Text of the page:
Thursday, July 30, 2009

Epicenter Dreams: The Dream Ends...?

Christiana Mall was its name, and despite being in the Philadelphia Metro area, it was actually in Delaware. It was also considerably older than Polaris Fashion Place, as Christiana opened in 1978. The anchor store Epicenter planned to take was a bit younger, but not by much...a vacant Lord & Taylor that opened in 1990 as a John Wanamaker. The old Strawbridge's at the mall had been bought by Nordstrom. And so it was now Epicenter Collection decided to actually start on its the BUYpod was renamed the SpreeGo, and an actual opening was revealed...summer 2008. Still, things looked rosy at this point. The 181,000 square foot store would be packed with 60 retailers, and discussions were with 100. "They're all the names you'd expect from the catalog world, the e-commerce world, and the world of brands." Awesome. If this list was anywhere near accurate, they'd probably pick something like ThinkGeek, which is possibly one of the coolest online-only stores ever. The world of brands, eh? Apple and Disney have stores, but what about other brands? The only Nintendo retail store I can think of is Nintendo World Store in New York City. And, well, in terms of other well-known brands, there's lots more where that came from.

Unfortunately, no news came. No updates came on the official Epicenter website but it was assumed Epicenter was gutting Lord & Taylor down except for the HVAC and other things (like restrooms). Summer turned to winter. Winter turned to spring. Summer 2008 passed with no news.

Then it surfaced in November that Target had bought Lord & Taylor's vacant space and was planning to open it another some years anyway. There was no more need to wait, and Epicenter Collection wouldn't resurface again. The website it had went down soon after.

I can honestly say I was disappointed. The fact that an "Internet-enabled" retailer could open...personally I was hoping for a variety of things all available (or would be delivered to my house): Omaha Steaks, Nintendo, ThinkGeek, and so on. But in all practicality, their business model was pretty solid, but was it profitable? By this time, catalog merchants had all but vanished. No one uses little notepads or tablets anymore (except for IKEA, but they can escape the odds somehow) and the SpreeGo would get awfully expensive...expensive for consumers (possibly persuading them not to shop) or expensive for the company (especially if they were stolen), or both. And furthermore, places like the late Service Merchandise and IKEA, you couldn't get it at the store unless it was a "hot-ticket item". So really, why bother ordering it through the Epicenter Collection when you could order it while sipping a mocha at the Starbucks in the food court?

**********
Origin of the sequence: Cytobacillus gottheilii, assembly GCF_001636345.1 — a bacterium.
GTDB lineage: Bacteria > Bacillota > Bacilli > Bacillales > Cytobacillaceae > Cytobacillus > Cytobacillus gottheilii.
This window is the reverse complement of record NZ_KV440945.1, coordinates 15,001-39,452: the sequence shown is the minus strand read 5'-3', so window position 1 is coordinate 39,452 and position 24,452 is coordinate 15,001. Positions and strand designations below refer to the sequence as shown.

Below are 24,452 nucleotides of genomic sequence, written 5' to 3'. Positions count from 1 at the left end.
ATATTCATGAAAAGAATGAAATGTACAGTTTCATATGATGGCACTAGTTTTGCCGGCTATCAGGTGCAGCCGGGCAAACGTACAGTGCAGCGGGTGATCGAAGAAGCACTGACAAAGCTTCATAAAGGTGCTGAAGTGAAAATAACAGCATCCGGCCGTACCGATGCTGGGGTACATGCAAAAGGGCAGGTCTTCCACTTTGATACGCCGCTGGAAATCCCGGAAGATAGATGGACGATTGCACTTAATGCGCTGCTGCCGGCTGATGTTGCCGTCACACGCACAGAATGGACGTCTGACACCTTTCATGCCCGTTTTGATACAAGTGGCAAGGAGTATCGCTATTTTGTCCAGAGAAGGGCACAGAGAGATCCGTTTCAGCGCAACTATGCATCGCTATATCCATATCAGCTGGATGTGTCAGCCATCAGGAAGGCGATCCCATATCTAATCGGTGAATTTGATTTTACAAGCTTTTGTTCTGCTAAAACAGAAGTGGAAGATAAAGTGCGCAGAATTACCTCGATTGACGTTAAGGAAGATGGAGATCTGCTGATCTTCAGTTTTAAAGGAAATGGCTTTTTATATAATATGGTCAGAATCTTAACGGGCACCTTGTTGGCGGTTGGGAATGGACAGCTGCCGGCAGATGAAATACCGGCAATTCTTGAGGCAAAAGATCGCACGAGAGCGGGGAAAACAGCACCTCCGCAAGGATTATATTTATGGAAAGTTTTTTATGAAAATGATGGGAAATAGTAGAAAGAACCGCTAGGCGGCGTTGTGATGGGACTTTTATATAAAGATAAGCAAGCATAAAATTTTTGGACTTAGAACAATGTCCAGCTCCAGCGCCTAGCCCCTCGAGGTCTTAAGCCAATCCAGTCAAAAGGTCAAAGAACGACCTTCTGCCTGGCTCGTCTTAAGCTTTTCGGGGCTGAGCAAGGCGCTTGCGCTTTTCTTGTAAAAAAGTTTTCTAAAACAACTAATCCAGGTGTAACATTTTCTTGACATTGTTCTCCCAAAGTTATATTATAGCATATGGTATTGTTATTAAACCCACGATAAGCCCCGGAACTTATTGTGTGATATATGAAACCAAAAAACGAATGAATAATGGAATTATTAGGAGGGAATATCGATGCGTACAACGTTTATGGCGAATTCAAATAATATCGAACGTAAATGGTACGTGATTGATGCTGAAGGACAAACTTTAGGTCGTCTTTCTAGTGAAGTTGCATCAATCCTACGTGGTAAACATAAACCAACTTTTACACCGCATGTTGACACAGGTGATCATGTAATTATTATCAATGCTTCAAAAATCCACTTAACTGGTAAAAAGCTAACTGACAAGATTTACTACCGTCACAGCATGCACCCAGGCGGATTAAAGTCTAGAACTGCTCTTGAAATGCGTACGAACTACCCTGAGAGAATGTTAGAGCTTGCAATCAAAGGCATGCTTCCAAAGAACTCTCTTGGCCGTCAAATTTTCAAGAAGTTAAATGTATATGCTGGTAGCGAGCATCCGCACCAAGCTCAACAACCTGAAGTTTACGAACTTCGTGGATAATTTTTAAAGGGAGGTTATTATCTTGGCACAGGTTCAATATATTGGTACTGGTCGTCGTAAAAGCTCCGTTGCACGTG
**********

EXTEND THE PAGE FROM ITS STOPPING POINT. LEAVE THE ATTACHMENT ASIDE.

Furthermore, the later concept picture of Epicenter Collection at Christiana Mall seemed showed a pretty open space...except most stores, even department stores, do not have high ceilings like that (except in the escalator area). This would become even more obvious in the planned Sears/Kmart merger. It would've been nice also to instead of having the Epicenter as an extension of the mall common (sort of Seoul Plaza in Security Square Mall) being like a department store, with fairly open areas and less walls. But even they didn't expand by leaps and bounds opening dozens by the year, they could've at least tried it. Then they could've expanded in other large, burgeoning markets: Chicago has vacant space, and Houston also has a few vacant Mervyn's. Northern Jersey also had space (it would've gone well in the old Boscov's space at Monmouth Mall except by that time, Epicenter was stillborn.


A few months later, Sears Holdings Corporation decided to close a Kmart in Illinois: not to worry, it happens all the time. But it was undergoing a transformation into myGofer, which swapped the traditional 80% sales, 20% storage on its head to 20% sales, 80% storage. You could order anything of a large inventory despite only a few products displayed at front...which sounds suspiciously like Epicenter Collection. Except for the fact that myGofer stocks almost exclusively Sears and Kmart items, no products are "touchable", and you can drive through to pick up items. While this would work pretty well for urban areas, it is a sore disappointment compared to what Epicenter Collection could've been. No exclusive brands never seen on brick-and-mortar format. But myGofer is new. Maybe it will clean up its act. Or maybe it will crash-and-burn and close in six months. Or maybe another company will take the reigns in a real "Internet catalog showroom".


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